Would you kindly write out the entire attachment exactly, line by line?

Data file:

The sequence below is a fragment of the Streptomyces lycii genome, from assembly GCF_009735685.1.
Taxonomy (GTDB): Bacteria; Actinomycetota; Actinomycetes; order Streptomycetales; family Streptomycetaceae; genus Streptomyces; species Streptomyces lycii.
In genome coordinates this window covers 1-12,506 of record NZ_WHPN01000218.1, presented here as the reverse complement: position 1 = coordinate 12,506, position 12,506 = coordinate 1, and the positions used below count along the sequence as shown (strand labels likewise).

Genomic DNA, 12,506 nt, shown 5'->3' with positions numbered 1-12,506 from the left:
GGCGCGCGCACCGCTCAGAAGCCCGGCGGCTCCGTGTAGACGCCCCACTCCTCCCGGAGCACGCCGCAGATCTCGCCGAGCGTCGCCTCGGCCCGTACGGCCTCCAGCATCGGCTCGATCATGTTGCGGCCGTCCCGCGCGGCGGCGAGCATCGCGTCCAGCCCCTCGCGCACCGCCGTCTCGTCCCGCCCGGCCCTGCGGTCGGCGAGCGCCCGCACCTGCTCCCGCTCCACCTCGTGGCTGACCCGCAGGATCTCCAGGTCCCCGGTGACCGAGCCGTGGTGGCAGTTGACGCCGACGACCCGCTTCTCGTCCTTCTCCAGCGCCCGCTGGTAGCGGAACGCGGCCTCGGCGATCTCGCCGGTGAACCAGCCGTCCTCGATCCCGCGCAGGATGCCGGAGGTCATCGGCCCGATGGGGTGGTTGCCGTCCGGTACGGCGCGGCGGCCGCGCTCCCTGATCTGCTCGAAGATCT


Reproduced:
The sequence below is a fragment of the Streptomyces lycii genome, from assembly GCF_009735685.1.
Taxonomy (GTDB): Bacteria; Actinomycetota; Actinomycetes; order Streptomycetales; family Streptomycetaceae; genus Streptomyces; species Streptomyces lycii.
In genome coordinates this window covers 1-12,506 of record NZ_WHPN01000218.1, presented here as the reverse complement: position 1 = coordinate 12,506, position 12,506 = coordinate 1, and the positions used below count along the sequence as shown (strand labels likewise).

Genomic DNA, 12,506 nt, shown 5'->3' with positions numbered 1-12,506 from the left:
GGCGCGCGCACCGCTCAGAAGCCCGGCGGCTCCGTGTAGACGCCCCACTCCTCCCGGAGCACGCCGCAGATCTCGCCGAGCGTCGCCTCGGCCCGTACGGCCTCCAGCATCGGCTCGATCATGTTGCGGCCGTCCCGCGCGGCGGCGAGCATCGCGTCCAGCCCCTCGCGCACCGCCGTCTCGTCCCGCCCGGCCCTGCGGTCGGCGAGCGCCCGCACCTGCTCCCGCTCCACCTCGTGGCTGACCCGCAGGATCTCCAGGTCCCCGGTGACCGAGCCGTGGTGGCAGTTGACGCCGACGACCCGCTTCTCGTCCTTCTCCAGCGCCCGCTGGTAGCGGAACGCGGCCTCGGCGATCTCGCCGGTGAACCAGCCGTCCTCGATCCCGCGCAGGATGCCGGAGGTCATCGGCCCGATGGGGTGGTTGCCGTCCGGTACGGCGCGGCGGCCGCGCTCCCTGATCTGCTCGAAGATCT